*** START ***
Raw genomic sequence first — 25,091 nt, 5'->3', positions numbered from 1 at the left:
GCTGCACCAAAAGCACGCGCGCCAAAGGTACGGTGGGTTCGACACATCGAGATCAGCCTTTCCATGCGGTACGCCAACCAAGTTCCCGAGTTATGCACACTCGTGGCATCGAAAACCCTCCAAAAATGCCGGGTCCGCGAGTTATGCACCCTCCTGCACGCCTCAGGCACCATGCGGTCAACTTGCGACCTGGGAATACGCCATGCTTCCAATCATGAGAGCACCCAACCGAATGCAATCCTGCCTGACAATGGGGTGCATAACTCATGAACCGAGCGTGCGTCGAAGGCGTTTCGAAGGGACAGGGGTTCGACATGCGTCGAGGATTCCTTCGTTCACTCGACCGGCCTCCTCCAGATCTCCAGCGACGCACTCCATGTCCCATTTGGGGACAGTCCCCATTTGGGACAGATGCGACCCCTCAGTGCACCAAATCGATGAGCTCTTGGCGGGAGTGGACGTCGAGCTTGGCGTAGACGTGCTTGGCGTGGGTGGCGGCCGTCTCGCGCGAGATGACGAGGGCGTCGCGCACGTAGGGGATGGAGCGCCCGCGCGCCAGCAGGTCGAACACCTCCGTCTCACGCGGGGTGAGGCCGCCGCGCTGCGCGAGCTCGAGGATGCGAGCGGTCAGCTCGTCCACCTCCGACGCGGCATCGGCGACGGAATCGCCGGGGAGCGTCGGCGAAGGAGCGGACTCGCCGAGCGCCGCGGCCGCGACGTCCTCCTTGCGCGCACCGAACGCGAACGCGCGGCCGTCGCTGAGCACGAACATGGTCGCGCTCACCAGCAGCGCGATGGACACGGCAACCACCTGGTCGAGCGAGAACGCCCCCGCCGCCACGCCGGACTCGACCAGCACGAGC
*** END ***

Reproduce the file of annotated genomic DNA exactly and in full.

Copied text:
Raw genomic sequence first — 25,091 nt, 5'->3', positions numbered from 1 at the left:
GCTGCACCAAAAGCACGCGCGCCAAAGGTACGGTGGGTTCGACACATCGAGATCAGCCTTTCCATGCGGTACGCCAACCAAGTTCCCGAGTTATGCACACTCGTGGCATCGAAAACCCTCCAAAAATGCCGGGTCCGCGAGTTATGCACCCTCCTGCACGCCTCAGGCACCATGCGGTCAACTTGCGACCTGGGAATACGCCATGCTTCCAATCATGAGAGCACCCAACCGAATGCAATCCTGCCTGACAATGGGGTGCATAACTCATGAACCGAGCGTGCGTCGAAGGCGTTTCGAAGGGACAGGGGTTCGACATGCGTCGAGGATTCCTTCGTTCACTCGACCGGCCTCCTCCAGATCTCCAGCGACGCACTCCATGTCCCATTTGGGGACAGTCCCCATTTGGGACAGATGCGACCCCTCAGTGCACCAAATCGATGAGCTCTTGGCGGGAGTGGACGTCGAGCTTGGCGTAGACGTGCTTGGCGTGGGTGGCGGCCGTCTCGCGCGAGATGACGAGGGCGTCGCGCACGTAGGGGATGGAGCGCCCGCGCGCCAGCAGGTCGAACACCTCCGTCTCACGCGGGGTGAGGCCGCCGCGCTGCGCGAGCTCGAGGATGCGAGCGGTCAGCTCGTCCACCTCCGACGCGGCATCGGCGACGGAATCGCCGGGGAGCGTCGGCGAAGGAGCGGACTCGCCGAGCGCCGCGGCCGCGACGTCCTCCTTGCGCGCACCGAACGCGAACGCGCGGCCGTCGCTGAGCACGAACATGGTCGCGCTCACCAGCAGCGCGATGGACACGGCAACCACCTGGTCGAGCGAGAACGCCCCCGCCGCCACGCCGGACTCGACCAGCACGAGC